Friday, February 13, 2015


This adaptation of Daniel Defoe's Robinson Crusoe changes the sex of the main character (and of his companion Friday) and adds a romantic interest, but retains several details of the original story—which I admit here that I've never read. In 1659, a hurricane hits a ship traveling to Brazil and two survivors are washed up on an isolated island: Robin, the cabin boy who is actually a girl in disguise (Amanda Blake, Miss Kitty from the TV classic Gunsmoke), and an old salt named Sykes. When Sykes assaults Robin, she fights back and he winds up falling off a cliff. In a few months time, after she has built herself a treehouse for shelter, she discovers a cannibal tribe on the island and interrupts a ritual which involves splitting two women in half as sacrifices. Robin manages to save one of them and takes her back to the treehouse, naming her Friday; together, they manage to thrive until, after a huge storm hits, another sailor is washed up on shore. At first, Robin is wary of Jonathan (George Nader) and refuses his help, but soon realizes that the three of them working together is not such a bad thing. She even starts to fall for him, but a major bone of contention remains: he wants to patch up a small 2-person canoe and go out to find help nearer to the shipping lanes, but Robin won't leave Friday behind. When Jonathan sneaks away in the canoe by himself, Robin feels betrayed. Soon, Jonathan returns but so does the cannibal tribe.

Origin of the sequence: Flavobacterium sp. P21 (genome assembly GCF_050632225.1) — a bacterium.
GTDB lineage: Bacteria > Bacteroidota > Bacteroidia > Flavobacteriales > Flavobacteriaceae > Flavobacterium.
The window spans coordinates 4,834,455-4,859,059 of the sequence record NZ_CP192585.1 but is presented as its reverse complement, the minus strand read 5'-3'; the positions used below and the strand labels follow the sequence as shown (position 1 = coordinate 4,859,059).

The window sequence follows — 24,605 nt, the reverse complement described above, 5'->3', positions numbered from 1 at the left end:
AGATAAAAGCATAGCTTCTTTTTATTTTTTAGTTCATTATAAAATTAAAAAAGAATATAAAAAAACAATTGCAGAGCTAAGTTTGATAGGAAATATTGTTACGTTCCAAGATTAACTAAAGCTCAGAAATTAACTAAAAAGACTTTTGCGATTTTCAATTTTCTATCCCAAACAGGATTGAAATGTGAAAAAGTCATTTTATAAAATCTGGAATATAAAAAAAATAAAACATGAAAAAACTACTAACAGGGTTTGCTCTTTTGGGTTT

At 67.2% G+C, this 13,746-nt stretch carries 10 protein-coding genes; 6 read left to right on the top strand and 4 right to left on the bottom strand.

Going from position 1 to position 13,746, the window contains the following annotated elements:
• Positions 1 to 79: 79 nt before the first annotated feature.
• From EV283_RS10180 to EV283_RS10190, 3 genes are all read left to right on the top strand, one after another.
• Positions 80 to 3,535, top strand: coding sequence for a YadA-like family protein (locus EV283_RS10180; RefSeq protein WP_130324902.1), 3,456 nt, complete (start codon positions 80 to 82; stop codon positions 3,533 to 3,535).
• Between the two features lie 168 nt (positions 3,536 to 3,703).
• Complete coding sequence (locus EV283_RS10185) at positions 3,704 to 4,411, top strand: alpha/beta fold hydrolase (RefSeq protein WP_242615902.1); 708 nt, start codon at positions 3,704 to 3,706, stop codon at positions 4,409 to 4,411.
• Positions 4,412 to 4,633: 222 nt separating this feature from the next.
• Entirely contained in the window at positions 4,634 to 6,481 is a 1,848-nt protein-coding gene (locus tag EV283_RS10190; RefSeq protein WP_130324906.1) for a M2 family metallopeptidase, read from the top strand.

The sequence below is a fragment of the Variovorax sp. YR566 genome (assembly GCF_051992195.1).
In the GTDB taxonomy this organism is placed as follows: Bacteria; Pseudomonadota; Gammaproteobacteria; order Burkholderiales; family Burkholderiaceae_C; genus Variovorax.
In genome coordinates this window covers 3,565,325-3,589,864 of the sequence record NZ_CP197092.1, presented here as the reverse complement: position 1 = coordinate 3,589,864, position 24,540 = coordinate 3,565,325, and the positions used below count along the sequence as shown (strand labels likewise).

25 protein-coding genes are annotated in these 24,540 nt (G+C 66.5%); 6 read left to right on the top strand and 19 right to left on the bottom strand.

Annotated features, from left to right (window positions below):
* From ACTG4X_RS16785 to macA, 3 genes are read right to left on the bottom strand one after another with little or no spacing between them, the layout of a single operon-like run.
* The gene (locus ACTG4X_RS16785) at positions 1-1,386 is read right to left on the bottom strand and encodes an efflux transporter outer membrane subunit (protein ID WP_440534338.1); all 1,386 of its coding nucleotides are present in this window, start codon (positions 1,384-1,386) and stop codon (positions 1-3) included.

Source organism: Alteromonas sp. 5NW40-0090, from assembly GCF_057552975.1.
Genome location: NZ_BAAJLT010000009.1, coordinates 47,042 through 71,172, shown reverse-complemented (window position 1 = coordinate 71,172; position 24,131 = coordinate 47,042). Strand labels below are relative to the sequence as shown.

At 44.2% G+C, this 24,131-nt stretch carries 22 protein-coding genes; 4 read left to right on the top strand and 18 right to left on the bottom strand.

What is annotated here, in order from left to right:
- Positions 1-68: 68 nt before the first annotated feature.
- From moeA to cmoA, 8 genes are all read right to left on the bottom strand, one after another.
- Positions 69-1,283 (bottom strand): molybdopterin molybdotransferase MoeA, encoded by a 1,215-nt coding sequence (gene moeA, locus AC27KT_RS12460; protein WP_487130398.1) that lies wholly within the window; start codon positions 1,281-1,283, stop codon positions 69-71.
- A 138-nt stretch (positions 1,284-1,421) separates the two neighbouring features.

This definitely counts as a novelty. In addition to the gender switch, there's the somewhat schizophrenic style: some of it looks like Gilligan's Island, having been filmed on soundstages, but some of it was shot, if not on location in the South Pacific, at least outside on an actual beach. Most sequences end with an very abrupt blackout; I thought at first it was a film splice problem but it happened throughout the movie. The color palate is quite bright which makes it fairly pleasing to the eye. Given the small number of characters, we don't get to know Robin very much at all, and Blake's performance is rather two-note: either suspicious/fearful or arrogant/aloof. Nader is OK but again his character is completely flat. The fact that these two get involved is much more about lust than love; I imagine that after they're rescued, they'll realize they are both boring people with nothing in common. There's a strange scene of Friday (Rosalind Hayes) stroking Robin's arm and hair while she sleeps, but nothing comes of it. An odd little film. [Warner Archive Instant]

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